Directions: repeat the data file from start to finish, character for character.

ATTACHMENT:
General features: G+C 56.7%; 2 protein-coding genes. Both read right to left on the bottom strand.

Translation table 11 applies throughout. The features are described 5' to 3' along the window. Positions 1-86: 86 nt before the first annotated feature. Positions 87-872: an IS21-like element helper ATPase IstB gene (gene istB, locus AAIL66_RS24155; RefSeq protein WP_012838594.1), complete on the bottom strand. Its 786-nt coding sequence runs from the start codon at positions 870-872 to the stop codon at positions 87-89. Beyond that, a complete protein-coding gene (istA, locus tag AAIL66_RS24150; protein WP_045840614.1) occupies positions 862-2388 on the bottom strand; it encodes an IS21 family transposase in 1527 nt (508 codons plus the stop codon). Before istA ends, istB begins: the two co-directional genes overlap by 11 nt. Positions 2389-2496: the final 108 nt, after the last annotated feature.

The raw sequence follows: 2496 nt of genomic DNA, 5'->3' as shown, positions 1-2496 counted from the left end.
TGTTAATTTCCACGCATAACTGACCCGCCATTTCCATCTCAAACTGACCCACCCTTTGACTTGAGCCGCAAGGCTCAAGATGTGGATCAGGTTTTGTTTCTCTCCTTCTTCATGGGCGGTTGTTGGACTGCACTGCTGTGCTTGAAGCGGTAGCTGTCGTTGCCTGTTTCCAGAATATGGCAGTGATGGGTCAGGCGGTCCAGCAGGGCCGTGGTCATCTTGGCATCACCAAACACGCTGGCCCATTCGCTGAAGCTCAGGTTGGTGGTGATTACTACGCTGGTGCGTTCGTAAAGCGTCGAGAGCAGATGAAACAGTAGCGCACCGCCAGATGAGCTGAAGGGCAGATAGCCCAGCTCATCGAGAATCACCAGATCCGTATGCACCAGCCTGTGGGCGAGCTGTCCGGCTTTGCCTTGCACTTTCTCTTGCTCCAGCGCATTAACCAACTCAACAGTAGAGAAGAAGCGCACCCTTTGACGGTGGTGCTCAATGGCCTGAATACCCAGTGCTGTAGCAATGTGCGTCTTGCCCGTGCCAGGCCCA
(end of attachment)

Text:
General features: G+C 56.7%; 2 protein-coding genes. Both read right to left on the bottom strand.

Translation table 11 applies throughout. The features are described 5' to 3' along the window. Positions 1-86: 86 nt before the first annotated feature. Positions 87-872: an IS21-like element helper ATPase IstB gene (gene istB, locus AAIL66_RS24155; RefSeq protein WP_012838594.1), complete on the bottom strand. Its 786-nt coding sequence runs from the start codon at positions 870-872 to the stop codon at positions 87-89. Beyond that, a complete protein-coding gene (istA, locus tag AAIL66_RS24150; protein WP_045840614.1) occupies positions 862-2388 on the bottom strand; it encodes an IS21 family transposase in 1527 nt (508 codons plus the stop codon). Before istA ends, istB begins: the two co-directional genes overlap by 11 nt. Positions 2389-2496: the final 108 nt, after the last annotated feature.

The raw sequence follows: 2496 nt of genomic DNA, 5'->3' as shown, positions 1-2496 counted from the left end.
TGTTAATTTCCACGCATAACTGACCCGCCATTTCCATCTCAAACTGACCCACCCTTTGACTTGAGCCGCAAGGCTCAAGATGTGGATCAGGTTTTGTTTCTCTCCTTCTTCATGGGCGGTTGTTGGACTGCACTGCTGTGCTTGAAGCGGTAGCTGTCGTTGCCTGTTTCCAGAATATGGCAGTGATGGGTCAGGCGGTCCAGCAGGGCCGTGGTCATCTTGGCATCACCAAACACGCTGGCCCATTCGCTGAAGCTCAGGTTGGTGGTGATTACTACGCTGGTGCGTTCGTAAAGCGTCGAGAGCAGATGAAACAGTAGCGCACCGCCAGATGAGCTGAAGGGCAGATAGCCCAGCTCATCGAGAATCACCAGATCCGTATGCACCAGCCTGTGGGCGAGCTGTCCGGCTTTGCCTTGCACTTTCTCTTGCTCCAGCGCATTAACCAACTCAACAGTAGAGAAGAAGCGCACCCTTTGACGGTGGTGCTCAATGGCCTGAATACCCAGTGCTGTAGCAATGTGCGTCTTGCCCGTGCCAGGCCCA